I work in a field that is dominated by women. The topical area we work on isn't really of interest to men. But it's a very quantitative work. I work with many female statisticians, data scientists, and analysts. Many have PhDs from elite schools. I don't think most of the women I work with have a huge, personal interest in our more people-oriented rather than thing-oriented research, they work here because they get to do analytical work without their intellect being constantly questioned due to their gender. Many would be very happy to work in more integrated spaces on more masculine research, and several have, but it just gets so god damn tiring having to constantly work against the assumption that you're not as smart, not as capable, because women "generally" aren't as analytical as men.

Would enforcing gender quotas increase or decrease the belief that women aren't as capable?

I would prefer if hiring was more gender blind by taking names/gender off resume's so that the person with better experience and more value to offer the company would get hired. However when this is done it appears women get hired less than when the hiring isn't gender blind. This seems to indicate the possibility there is actually positive discrimination towards women being hired rather than men.

https://pmc.gov.au/resource-centre/domestic-policy/going-blind-see-more-clearly-unconscious-bias-australian-public-services-shortlisting-processes

The Australian government started trials testing gender blind hiring practices because they believed the idea that their hiring practices were discriminating against women and minorities and that blind hiring practices would increase the percentage of women and minorities hired. They did the study and found that actually when blind hiring practices women and minorities actually got hired less. Instead of coming to the conclusion hey maybe it isn't that they are all sexists and racist and we need to fight this they come to the following conclusion:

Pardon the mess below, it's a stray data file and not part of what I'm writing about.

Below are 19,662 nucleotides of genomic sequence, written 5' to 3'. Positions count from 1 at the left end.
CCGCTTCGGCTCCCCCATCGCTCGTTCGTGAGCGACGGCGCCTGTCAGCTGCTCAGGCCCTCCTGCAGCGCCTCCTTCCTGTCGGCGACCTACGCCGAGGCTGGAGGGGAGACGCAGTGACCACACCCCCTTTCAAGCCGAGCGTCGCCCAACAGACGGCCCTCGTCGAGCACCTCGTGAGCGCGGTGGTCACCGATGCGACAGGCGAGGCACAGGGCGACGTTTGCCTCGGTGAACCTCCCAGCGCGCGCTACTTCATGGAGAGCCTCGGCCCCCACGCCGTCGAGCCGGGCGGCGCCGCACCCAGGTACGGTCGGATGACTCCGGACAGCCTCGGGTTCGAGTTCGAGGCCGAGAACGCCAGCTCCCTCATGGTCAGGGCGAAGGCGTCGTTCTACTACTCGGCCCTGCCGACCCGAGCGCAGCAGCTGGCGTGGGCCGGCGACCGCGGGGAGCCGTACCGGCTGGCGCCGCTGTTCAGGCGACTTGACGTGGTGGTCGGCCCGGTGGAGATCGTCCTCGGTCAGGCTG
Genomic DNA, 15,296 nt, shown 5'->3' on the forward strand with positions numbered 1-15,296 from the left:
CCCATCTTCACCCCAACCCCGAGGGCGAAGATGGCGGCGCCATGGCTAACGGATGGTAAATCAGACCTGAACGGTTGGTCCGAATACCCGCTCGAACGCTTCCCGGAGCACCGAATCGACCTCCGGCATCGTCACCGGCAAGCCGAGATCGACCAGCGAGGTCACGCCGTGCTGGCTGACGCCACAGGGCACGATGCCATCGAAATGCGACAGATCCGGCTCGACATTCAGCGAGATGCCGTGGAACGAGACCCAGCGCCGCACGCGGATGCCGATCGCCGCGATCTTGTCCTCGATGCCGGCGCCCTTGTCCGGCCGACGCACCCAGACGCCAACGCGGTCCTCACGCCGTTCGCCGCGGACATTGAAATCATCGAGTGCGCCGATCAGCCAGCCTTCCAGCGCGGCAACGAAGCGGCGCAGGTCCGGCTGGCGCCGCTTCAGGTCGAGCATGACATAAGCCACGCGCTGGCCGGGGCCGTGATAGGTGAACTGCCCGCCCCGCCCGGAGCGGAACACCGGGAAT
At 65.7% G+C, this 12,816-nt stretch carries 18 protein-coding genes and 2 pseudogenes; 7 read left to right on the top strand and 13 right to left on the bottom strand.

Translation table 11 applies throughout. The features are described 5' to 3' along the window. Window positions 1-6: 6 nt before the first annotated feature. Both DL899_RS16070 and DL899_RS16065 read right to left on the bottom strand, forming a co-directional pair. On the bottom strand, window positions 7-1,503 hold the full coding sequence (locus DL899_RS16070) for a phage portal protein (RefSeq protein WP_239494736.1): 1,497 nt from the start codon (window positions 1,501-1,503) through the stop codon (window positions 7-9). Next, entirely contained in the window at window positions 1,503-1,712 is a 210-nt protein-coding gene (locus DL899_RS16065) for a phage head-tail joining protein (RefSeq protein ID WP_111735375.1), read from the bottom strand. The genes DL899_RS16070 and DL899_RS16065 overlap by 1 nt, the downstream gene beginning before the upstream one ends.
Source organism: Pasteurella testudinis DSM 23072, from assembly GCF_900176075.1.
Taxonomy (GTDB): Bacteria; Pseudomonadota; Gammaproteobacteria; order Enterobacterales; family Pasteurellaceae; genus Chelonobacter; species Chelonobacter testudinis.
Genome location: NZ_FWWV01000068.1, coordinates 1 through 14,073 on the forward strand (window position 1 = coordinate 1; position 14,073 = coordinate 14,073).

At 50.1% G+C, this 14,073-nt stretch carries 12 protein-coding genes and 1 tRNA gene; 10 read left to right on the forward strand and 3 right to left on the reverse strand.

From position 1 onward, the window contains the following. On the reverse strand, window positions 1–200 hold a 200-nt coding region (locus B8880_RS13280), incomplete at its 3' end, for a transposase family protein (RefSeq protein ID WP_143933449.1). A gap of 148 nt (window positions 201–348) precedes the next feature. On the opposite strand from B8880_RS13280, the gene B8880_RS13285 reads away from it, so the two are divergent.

"Overall, the results indicate the need for caution when moving towards íblindí recruitment processes in the APS, as de-identification may frustrate efforts aimed at promoting diversity."

This shows a bias that diversity is more important than merit and if that is the case in an organization, company or government it is going to call in to question the capability of people hired not for merits sake, but instead primarily for the sake of promoting diversity.

Many people look at this kind of study and automatically assume that it is because such people can't do the work. However, the results are equally consistent with systematic discrimination. That is, in many cases big data can help you determine that if someone with X,Y and Z against them can attain B level, you are likely to get as good or better work from them as the A level candidate that does not have those factors against them.

prognastat

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Re: The Viral Internal Google Memo
« Reply #40 on: August 08, 2017, 11:22:57 AM »
Quote
Did you even read the paper? It seems from this response you've only read other summaries of it. He states numerous times that these analyses don't mean much for the individual, because there is significant overlap between groups.

I did slog through the whole memo.

The way this plays out in the real world is that population differences across genders are also used against individual women who have excellent quantitative or analytical skills on par with the best men. Every mistake, every decision, that these women make is filtered through this prism that women, generally, aren't as good as men. They aren't allowed to make mistakes as highly qualified individuals, rather their mistakes are treated as evidence of their gender's inferiority.